An "anti-conscription" themed meeting was to take place that included speakers such as Alderman John Queen and MLA Fred Dixon. There were about 1,000 people in attendance but it turned out that the crowd was stacked by a large contingent of returned soldiers who were critical of those not willing to go overseas and do their part for the war effort.

They shouted down Dixon when he tried to give the opening address. When he realized that it was futile to go on with the rally, he tried to leave the stage and was confronted by a soldier who beat him in the face and tore his hat to shreds. He had to be rescued by police.

The theatre was also home to a couple of returned soldiers benefit concerts later that year.

The Wiseman Dramatic Company of Chicago was contracted in the spring of 1918 to do a season of plays at the venue. It also continued to show at least some second-run movies, though it did not advertise them regularly.


The building featured a retail space on the main floor. According to street directories, it was usually vacant with the exception of A. H. Popam's Grand Cigar Store in 1908 -09.

The renovations in 1915 added two new retail spaces to the front of the building. The first retailer to call it home was the Peoples' Book Store run by Ben Miller, (more below.)  He was joined the following year by Samuel Makrovitch, tailor.

March 5, 1918, Winnipeg Tribune

A fire broke out at the Grand Opera House in the early morning hours of March 5, 1918. Shortly after the fire department arrived before 2 a.m., the roof collapsed into the basement of the building. It took another four hours to put out the blaze.

The total value of the damage was $20,000 to the building plus an additional $10,000 in losses to tenants, which included The People's Bookstore, Makrovitch's tailor shop, and the sets and other equipment of the Wiseman Dramatic Company which was to launch their season the following week.

The building was insured and in August the owners got the go-ahead to do extensive interior renovations that cost around $15,000.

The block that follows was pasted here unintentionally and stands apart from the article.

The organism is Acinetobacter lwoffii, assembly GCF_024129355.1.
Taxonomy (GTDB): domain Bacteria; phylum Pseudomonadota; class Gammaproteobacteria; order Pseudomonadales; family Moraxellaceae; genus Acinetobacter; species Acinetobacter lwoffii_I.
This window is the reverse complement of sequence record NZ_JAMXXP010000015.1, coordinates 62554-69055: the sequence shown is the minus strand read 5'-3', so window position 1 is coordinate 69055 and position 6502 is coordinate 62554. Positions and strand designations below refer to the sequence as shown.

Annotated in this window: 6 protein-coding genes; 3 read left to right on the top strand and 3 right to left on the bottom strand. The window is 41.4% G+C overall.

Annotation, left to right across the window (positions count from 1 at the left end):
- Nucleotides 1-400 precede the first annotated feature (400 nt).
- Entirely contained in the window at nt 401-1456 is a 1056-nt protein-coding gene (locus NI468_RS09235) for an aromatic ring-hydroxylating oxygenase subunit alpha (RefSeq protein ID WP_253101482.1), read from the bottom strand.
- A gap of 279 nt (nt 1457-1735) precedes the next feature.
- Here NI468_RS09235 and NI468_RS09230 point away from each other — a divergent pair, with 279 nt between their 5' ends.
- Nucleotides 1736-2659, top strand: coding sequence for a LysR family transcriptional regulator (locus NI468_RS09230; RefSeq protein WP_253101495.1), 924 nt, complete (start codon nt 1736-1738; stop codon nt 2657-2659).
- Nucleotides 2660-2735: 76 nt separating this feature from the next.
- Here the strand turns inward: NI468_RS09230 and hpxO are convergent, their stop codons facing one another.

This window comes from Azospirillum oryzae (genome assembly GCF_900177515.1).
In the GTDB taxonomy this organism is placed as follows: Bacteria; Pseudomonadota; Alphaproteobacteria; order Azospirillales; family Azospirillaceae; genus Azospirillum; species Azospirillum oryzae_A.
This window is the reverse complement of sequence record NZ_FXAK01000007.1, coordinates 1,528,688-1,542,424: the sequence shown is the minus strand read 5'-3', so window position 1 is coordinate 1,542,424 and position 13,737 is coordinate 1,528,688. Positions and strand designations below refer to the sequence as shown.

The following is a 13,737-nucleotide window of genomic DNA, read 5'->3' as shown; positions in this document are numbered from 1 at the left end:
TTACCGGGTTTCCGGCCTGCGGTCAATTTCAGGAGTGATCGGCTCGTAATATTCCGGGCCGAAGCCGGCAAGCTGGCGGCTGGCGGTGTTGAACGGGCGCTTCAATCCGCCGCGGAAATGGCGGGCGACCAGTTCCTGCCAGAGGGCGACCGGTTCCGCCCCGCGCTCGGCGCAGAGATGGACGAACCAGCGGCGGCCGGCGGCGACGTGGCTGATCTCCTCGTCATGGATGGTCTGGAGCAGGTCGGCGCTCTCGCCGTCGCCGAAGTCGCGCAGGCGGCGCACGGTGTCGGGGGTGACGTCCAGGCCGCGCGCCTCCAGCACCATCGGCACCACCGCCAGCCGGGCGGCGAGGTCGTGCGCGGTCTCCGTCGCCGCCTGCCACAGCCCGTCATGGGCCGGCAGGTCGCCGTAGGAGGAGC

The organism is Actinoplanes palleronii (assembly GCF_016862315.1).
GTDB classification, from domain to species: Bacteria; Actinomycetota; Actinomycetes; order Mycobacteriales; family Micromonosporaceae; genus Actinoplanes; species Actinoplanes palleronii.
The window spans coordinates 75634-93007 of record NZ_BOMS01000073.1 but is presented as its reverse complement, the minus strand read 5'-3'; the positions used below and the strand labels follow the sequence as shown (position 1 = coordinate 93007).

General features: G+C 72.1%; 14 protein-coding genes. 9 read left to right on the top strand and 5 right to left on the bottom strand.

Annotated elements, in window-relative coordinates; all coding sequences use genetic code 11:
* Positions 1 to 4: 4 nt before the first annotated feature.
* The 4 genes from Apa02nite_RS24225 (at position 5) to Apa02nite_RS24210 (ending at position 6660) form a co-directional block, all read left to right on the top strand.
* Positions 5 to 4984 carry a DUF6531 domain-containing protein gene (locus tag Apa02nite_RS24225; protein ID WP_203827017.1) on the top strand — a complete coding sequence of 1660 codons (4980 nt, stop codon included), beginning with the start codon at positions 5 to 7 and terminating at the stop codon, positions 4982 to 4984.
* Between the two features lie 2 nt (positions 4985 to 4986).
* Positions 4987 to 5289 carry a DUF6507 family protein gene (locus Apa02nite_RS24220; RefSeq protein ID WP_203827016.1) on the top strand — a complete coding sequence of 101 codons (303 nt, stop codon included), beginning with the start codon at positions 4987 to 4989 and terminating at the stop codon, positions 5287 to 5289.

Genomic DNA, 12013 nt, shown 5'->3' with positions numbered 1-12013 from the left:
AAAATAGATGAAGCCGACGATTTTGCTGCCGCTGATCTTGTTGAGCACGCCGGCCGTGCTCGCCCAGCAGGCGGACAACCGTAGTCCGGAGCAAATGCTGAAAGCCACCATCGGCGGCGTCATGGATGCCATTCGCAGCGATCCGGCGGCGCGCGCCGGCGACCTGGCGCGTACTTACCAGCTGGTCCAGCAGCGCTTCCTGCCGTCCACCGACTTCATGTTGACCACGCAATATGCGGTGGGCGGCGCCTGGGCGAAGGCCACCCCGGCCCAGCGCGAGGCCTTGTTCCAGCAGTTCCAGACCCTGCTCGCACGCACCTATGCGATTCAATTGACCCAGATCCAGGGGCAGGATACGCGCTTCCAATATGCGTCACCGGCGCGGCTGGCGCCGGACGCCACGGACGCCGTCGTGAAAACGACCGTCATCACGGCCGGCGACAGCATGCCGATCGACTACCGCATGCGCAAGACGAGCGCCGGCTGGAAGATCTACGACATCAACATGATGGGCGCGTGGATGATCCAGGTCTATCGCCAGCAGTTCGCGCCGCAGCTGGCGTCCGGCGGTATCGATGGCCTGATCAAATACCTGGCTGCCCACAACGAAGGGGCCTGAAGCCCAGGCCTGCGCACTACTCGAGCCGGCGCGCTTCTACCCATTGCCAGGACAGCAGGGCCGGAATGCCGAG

Instead of rebuilding it as a theatre, the owners had floors added to the interior that created a three-storey office building and warehouse with a new main entrance at 207 Jarvis Street. The two retail outlets remained at the front.


Traders' Building (1919 - 1946)

April 5, 1919, Winnipeg Free Press

The Grand Opera House was rechristened the Traders' Building and by April 1919 it was advertising space for lease to warehouse and factory tenants with a new main entrance at 207 Jarvis Street.

Not long after, the Peoples' Book Store was back as well as jeweller Adolph Kaplan.

Dominion Electric Co., founded in 1914, made use of the factory space to manufacture, sell and repair electrical devices - everything from lamps to floor waxing machines.

By 1925, the bookstore shared space with the Winnipeg Jewish Chess Club. Klasser Bros and Kanchikoff, wholesale clothing merchants and shoe repairers, were its new neighbours. Peerless Electric Ltd. took over the Dominion Electric space.


Progress Building (ca. 1946 - present)

Undated photo, City of Winnipeg Archives

The Progress Candy Manufacturing Company was created in 1933 by Joseph Schwartz(stein) a block east on Jarvis Avenue. It relocated to the Traders' Building in the summer of 1946 with its offices and plant on the second and third floors.

Schwartz, president of the company, soon rechristened the block the Progress Building.

The company and its owners kept a low profile. As it was a wholesaler, it didn't need to advertise and no "advertorials" or company profiles can be found in the daily or Jewish papers. According to street directories, Schwartz was president until at least 1965. By the 1990s, the company president was Ralph Shaff.